Finch’s mother reports the police then ordered her and other family members to exit the residence. The family was handcuffed and taken to the police station for questioning. Initial reports from Deputy Wichita Police Chief Troy Livingston stated that “A male came to the front door. As he came to the front door, one of our officers discharged his weapon.” Livingston did not initially state if Finch was armed, or what caused the officer to fire his weapon. In a later statement on December 30, the Wichita Police Department stated the shooting was caused by Finch “reaching into his waistband”. The officer involved was eventually identified as Justin Rapp, a seven-year veteran of the force.
In court, Rapp testified in May 2018 that he was given no information when he arrived at the scene, including when Finch was given his first verbal command, when the 911 call ended, or whether officers at the scene were aware the caller was still on the phone with 911. Sedgwick County Department of Emergency Communications has also denied an open-records request pertaining to the 911 call, stating the police department had asked that no more records be released.
Many Wichita residents and other U.S.-based commentators have expressed concern over the death of Finch. Wichita residents used the opportunity of a city council meeting on January 9, 2018 to voice concerns on the subject, including questioning the release of only seven seconds of the police body cam footage, and arguing that the city should assume full responsibility to avoid a lengthy struggle by the Finch family for justice. The council did not comment directly, but indicated a willingness to consider training procedures at a later time.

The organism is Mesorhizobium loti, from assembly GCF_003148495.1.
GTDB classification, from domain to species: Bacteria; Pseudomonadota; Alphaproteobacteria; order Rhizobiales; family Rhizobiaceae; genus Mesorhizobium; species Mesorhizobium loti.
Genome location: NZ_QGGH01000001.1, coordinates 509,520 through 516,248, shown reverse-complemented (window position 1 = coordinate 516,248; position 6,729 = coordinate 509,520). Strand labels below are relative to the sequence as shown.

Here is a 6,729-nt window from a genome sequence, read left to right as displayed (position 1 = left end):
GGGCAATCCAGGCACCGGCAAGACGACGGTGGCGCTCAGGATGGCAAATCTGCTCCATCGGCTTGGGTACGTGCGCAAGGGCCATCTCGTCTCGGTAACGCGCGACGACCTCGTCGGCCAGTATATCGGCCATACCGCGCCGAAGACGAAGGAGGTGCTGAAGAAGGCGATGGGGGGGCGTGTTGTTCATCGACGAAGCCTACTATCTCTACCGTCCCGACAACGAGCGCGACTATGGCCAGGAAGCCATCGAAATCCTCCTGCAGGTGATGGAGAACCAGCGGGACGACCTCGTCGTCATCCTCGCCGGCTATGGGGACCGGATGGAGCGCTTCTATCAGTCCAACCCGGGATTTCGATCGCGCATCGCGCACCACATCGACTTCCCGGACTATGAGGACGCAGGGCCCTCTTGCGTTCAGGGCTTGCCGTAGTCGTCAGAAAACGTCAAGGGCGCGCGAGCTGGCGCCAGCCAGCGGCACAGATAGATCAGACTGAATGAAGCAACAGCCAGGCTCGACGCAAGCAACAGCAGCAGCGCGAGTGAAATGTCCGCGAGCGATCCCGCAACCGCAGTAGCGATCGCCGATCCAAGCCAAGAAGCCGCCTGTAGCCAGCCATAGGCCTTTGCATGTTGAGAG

Nearly a week after the shooting, Andrew Finch’s mother Lisa Finch wrote to the Wichita mayor and police chief, stating that she did not know where her son’s body was being kept, and that she wanted to give him a “proper funeral service and burial.” “Please let me see my son’s lifeless body,” she wrote in a letter dated January 3, 2018. In the same letter, Mrs. Finch asked why the police officer who killed her son had not, at that time, been identified, why the family was handcuffed, and when police will return their belongings, including two cell phones and a computer, seized from the house. The family attorney, Andrew M. Stroth, has also called for the city, police department, and officer involved in the shooting to be held liable “for the unjustified shooting of Andrew Finch.”
Finch’s 18-year-old niece Adelina died by suicide by gunshot on January 11, 2019. Adelina was raised by Lisa and Andrew Finch after her own mother had died; she was 17 at the time of the shooting, and witnessed her uncle’s death. Lisa Finch blames Adelina’s death on the events of December 28.
- Andrew Thomas Finch, aged 28; father of two, who had no affiliation with either the three men or the Call of Duty game.
Call of Duty: WWII players
- Casey “Baperizer” Viner, 18; of North College Hill, Ohio (sentenced to 15 months in prison and 2 years supervised release)
- Shane “Miruhcle” Gaskill, 19; of Wichita, Kansas (sentencing hearing pending)
911 hoax caller
- Tyler Raj “SWAuTistic” Barriss, 25; of Los Angeles, California (sentenced to 20 years in federal prison)
Officer who fatally shot Finch
- Justin Rapp, Officer, Wichita Police Department; originally stated he believed Finch had a gun, but testified in May 2018 that he merely saw Finch make a motion with his hand (not charged with any crime)
Barriss was arrested on December 29, 2017, in Los Angeles on a fugitive warrant stemming from a 2015 charge of making false bomb threats to KABC-TV, and was charged with false alarm, a felony. On January 12, 2018, Barriss was extradited to Kansas, where he was charged with involuntary manslaughter and held in Sedgwick County Jail.